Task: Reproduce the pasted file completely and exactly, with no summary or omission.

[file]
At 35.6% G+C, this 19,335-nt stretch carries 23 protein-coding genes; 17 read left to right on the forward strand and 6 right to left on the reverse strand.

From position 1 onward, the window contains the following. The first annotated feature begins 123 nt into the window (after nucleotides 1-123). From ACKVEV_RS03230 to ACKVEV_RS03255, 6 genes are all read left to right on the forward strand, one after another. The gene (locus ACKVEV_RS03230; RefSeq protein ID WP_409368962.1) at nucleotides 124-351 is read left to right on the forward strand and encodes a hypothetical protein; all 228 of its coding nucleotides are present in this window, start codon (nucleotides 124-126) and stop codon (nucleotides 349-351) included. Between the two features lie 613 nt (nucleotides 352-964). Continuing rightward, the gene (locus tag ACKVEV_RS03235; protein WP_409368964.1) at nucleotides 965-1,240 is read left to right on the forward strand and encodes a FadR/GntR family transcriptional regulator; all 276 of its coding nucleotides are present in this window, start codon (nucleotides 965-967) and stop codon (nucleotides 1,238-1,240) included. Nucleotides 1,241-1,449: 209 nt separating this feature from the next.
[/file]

At 35.6% G+C, this 19,335-nt stretch carries 23 protein-coding genes; 17 read left to right on the forward strand and 6 right to left on the reverse strand.

From position 1 onward, the window contains the following. The first annotated feature begins 123 nt into the window (after nucleotides 1-123). From ACKVEV_RS03230 to ACKVEV_RS03255, 6 genes are all read left to right on the forward strand, one after another. The gene (locus ACKVEV_RS03230; RefSeq protein ID WP_409368962.1) at nucleotides 124-351 is read left to right on the forward strand and encodes a hypothetical protein; all 228 of its coding nucleotides are present in this window, start codon (nucleotides 124-126) and stop codon (nucleotides 349-351) included. Between the two features lie 613 nt (nucleotides 352-964). Continuing rightward, the gene (locus tag ACKVEV_RS03235; protein WP_409368964.1) at nucleotides 965-1,240 is read left to right on the forward strand and encodes a FadR/GntR family transcriptional regulator; all 276 of its coding nucleotides are present in this window, start codon (nucleotides 965-967) and stop codon (nucleotides 1,238-1,240) included. Nucleotides 1,241-1,449: 209 nt separating this feature from the next.